Here is a chart showing historical federal income tax rates for the lowest and highest income earners. As you can see, the top marginal rate, currently at 35% following the Bush tax cuts, is currently quite low, compared to historical top rates, which have been over 70% as recently as 1983.
The above chart does not depict taxes on capital gains and dividends. (Nor does it reflect payroll taxes on wages.) Currently, capital gains and dividends are not taxed as regular income. They are taxed at the flat rate of 15%. For wealthy people, capital gains and dividends are about 64% of their total income. As a result, the total federal tax they pay equals only about 17 percent to 20 percent of their adjusted gross income. Warren Buffett, one of our wealthiest fellow citizens, stated that he only paid 19% of his $48 million income for 2006 in total federal taxes (since much of his income was from dividends & capital gains), while his employees paid 33% of their income in federal taxes, despite making much less money. “How can this be fair?” Buffet asked, regarding how little he pays in taxes compared to his employees. “How can this be right?” he addeed.
The People’s Budget
The Congressional Progressive Caucus, representing about 83 members of Congress, put forth an annual budget that is much, much different from the Republicans’ — and even different from the Administration’s. It’s comprehensive, addressing a number of key issues. It projects a balanced budget by 2021, while the Republican plan projects budget deficits into the indefinite future..
Called “The People’s Budget,” the CPC plan increases taxes on the wealthy, though not nearly to the level of historic rates.
The above discussion does not focus on payroll taxes, which are about 36% of the U.S. tax revenue, and are a major portion of the total taxes paid by most of us. They should be kept in mind in any discussion on tax policy.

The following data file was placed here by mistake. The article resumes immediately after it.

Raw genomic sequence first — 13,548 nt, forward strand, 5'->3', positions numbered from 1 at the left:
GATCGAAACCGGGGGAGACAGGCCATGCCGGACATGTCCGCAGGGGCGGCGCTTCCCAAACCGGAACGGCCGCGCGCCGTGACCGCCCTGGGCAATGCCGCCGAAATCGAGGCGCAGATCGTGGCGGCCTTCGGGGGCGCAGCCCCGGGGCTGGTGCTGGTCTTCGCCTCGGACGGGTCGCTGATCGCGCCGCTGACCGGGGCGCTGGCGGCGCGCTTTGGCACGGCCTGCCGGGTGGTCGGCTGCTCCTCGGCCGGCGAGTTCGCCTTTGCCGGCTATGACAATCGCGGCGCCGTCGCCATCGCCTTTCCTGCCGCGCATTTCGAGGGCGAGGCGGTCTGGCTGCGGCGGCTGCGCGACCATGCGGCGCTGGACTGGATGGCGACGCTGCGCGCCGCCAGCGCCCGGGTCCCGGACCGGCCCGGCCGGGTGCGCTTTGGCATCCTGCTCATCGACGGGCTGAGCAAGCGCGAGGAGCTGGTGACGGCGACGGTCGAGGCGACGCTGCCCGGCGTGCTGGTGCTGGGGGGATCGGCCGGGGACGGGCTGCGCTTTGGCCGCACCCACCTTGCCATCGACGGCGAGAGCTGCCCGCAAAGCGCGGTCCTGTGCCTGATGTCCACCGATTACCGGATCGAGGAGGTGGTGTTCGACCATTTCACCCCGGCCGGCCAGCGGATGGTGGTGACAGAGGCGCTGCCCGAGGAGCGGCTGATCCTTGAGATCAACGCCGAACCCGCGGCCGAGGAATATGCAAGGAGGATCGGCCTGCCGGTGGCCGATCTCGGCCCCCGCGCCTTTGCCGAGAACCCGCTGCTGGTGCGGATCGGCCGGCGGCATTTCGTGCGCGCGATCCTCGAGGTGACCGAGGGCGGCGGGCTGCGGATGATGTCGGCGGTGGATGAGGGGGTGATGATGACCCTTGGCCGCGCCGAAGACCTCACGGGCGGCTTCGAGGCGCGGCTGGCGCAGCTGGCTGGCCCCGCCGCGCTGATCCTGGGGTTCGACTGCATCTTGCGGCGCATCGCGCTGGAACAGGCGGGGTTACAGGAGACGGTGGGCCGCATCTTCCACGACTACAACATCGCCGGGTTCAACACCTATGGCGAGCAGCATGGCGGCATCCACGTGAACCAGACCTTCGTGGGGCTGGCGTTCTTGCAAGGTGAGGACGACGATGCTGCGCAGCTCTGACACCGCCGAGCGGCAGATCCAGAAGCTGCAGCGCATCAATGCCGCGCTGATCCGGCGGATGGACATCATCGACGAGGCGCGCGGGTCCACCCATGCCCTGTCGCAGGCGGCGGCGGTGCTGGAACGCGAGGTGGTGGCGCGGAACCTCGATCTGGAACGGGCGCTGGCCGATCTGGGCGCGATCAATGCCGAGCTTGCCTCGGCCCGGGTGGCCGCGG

As such, they are somewhat regressive. The Tax Policy Center estimates that: “Average effective payroll tax rates are estimated at 8.4 percent for the bottom fifth of income earners, and 10.4 percent for the next fifth, but only 5.7 percent for the top fifth. Households in the top 1 percent will pay an estimated average of only 1.5 percent of their income in payroll taxes.
This regressive nature of payroll taxes stems from two factors. First, the Social Security portion of payroll taxes is subject to a cap. In 2008, individuals paid Social Security tax on only their first $102,000 in earnings. Second, higher-income households tend to receive more of their income from sources other than wages, such as capital gains and dividends, which are not subject to the payroll tax.
Nor does the above discussion cover estate taxes, which Warren Buffett also favors for fairness, but which are disparaged by many of the wealthy as “the death tax.” Buffett says, “There’s class warfare, all right, but it’s my class, the rich class, that’s making war, and we’re winning.” (According to the compromise tax law enacted in December, 2010, estates valued at $5 million or less are exempt from the tax. Estates worth more than $5 million are taxed at a 35 percent rate.)
It might also be mentioned that some countries tax accumulated wealth. The wealth tax is like a property tax: it goes on year after year, based not on your income, but what you own. It is not applied to small amounts of wealth, but can bring in substantial revenue when applied to the very wealthy.